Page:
Happy Valentine’s Day
So, winter is here after spring teasing us with warm days scattered throughout December and January. You know those days if you’ve lived in the mid-west – the kind when there is at least one crazy guy (or in this case a whole city) that’s wearing a T-Shirt and shorts even though it is still only 45 degrees out. Warm, sunny days in the middle of winter sometimes make people do crazy things.
And, as they say, so does love. Please do the craziest things for the people, projects, pets, stuff, ideas, rock bands, technologies, issues, etc. they love. I’m an optimist and a romantic (do you know an optimist that’s not?) and so I like the idea of love. I like the shades, the depth, the variations, the silence and loudness of it. The fact that “love” is sometimes accompanied by dark chocolate doesn’t hurt either.
I never really thought much about “loving what I do at work” because since forever, it seemed to me that I was just so absorbed in whatever I was doing. Ever present in the work. So, I haven’t always been conscientious about linking the work and reconnecting it to my own interests and passions when I reflect on it. Towards the end of last year, a dinner conversation with friends drifted towards the topic of work as it often does. Because two of us are/have been independent consultants and another an account manager, we talked about finding work, getting good work and what next. Toward the end of the conversation, I exuded a general tone of fatigue. After taking it all in, and knowing the difficulties of working for oneself, my one friend said, “But you’re so lucky. You’ve made it well enough that you get to do what you love to do.” I was a bit startled because I hadn’t framed my work in that way in a long time. It’s not always easy working for yourself – there is risk, there is uncertainty, there are lean times and you always have to be motivated to get things done; whatever it is that needs to get done—no matter when or why. Sometimes you lose site of WHAT and WHY you love about your work because the WHO, WHEN, WHERE and WHAT NEXT are so ever present.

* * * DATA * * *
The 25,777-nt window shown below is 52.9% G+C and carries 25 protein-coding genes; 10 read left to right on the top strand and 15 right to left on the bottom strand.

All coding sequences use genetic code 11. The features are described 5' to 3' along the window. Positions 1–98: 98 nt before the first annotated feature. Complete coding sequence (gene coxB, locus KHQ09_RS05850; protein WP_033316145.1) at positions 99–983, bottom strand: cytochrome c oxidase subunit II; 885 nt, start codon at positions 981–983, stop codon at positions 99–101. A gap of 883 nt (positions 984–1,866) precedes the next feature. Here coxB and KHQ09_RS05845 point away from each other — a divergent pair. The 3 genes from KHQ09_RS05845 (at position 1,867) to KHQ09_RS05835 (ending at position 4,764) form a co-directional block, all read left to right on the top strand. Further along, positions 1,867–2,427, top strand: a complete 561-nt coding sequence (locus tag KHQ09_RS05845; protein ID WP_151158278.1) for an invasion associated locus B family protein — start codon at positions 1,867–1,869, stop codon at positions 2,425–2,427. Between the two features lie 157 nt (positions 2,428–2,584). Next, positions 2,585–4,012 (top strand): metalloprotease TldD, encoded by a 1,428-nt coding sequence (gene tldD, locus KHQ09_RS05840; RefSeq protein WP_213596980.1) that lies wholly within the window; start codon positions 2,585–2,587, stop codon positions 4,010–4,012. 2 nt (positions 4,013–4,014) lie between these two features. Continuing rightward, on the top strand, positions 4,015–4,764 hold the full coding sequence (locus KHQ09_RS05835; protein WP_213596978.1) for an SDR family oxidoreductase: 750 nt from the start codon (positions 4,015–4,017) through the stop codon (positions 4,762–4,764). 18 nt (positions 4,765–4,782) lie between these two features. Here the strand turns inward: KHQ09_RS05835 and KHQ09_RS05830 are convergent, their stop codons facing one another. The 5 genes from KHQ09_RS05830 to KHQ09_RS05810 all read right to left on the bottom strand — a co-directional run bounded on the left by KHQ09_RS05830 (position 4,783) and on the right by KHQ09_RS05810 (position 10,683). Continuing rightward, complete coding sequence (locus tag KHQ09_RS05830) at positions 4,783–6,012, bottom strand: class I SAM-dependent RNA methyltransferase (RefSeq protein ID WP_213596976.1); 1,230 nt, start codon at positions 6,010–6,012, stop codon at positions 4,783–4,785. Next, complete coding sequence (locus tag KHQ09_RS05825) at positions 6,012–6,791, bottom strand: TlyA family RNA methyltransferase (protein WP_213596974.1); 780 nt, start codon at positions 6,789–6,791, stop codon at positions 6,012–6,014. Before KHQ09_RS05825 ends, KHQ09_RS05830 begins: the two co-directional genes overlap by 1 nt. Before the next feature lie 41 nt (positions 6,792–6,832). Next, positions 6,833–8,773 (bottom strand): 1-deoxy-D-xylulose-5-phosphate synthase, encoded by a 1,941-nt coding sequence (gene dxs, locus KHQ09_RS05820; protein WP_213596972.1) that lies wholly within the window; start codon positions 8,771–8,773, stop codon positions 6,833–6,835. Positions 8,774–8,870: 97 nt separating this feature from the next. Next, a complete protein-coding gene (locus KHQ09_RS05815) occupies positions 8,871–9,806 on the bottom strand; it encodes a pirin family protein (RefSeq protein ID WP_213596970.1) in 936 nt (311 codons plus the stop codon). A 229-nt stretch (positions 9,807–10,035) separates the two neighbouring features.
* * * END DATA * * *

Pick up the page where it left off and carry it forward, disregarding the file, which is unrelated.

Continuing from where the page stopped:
But, she was right. I am lucky. And, for the most part, I do love what I get to do. I’m really privileged to be able to live comfortably within my means and engage in meaningful work. I meet great people, I get to work on great projects almost all the time, and hopefully, through the work my team does, someone in need gets more help, access to a program, learns something new or moves on a pathway to do something they love or help their loved ones out. I know it’s sometimes at arm’s length, but the end goal is to do some good in the world. That’s a vision and a practice I’m continually defining and refining, but that’s what drives me—that’s what I love.
For those of you who maybe haven’t found that intersection of doing what you love when you’re are work, here are some insights from Fast Company, Forbes, Psychology Today, and Tiny Buddha, with some cautionary direction from the HBR. Me, I think if you’re going to spend that much time away from either people or other passions, all that time should be worth something of meaning to you. So, now that it’s Valentine’s Day – remember what you love. Hug it if it’s huggable. Kiss it if it’s kissable. Thank it. Enjoy it. Whatever IT is. Happy Valentine’s Day. We know it’s not really an official holiday but we like to celebrate it anyway.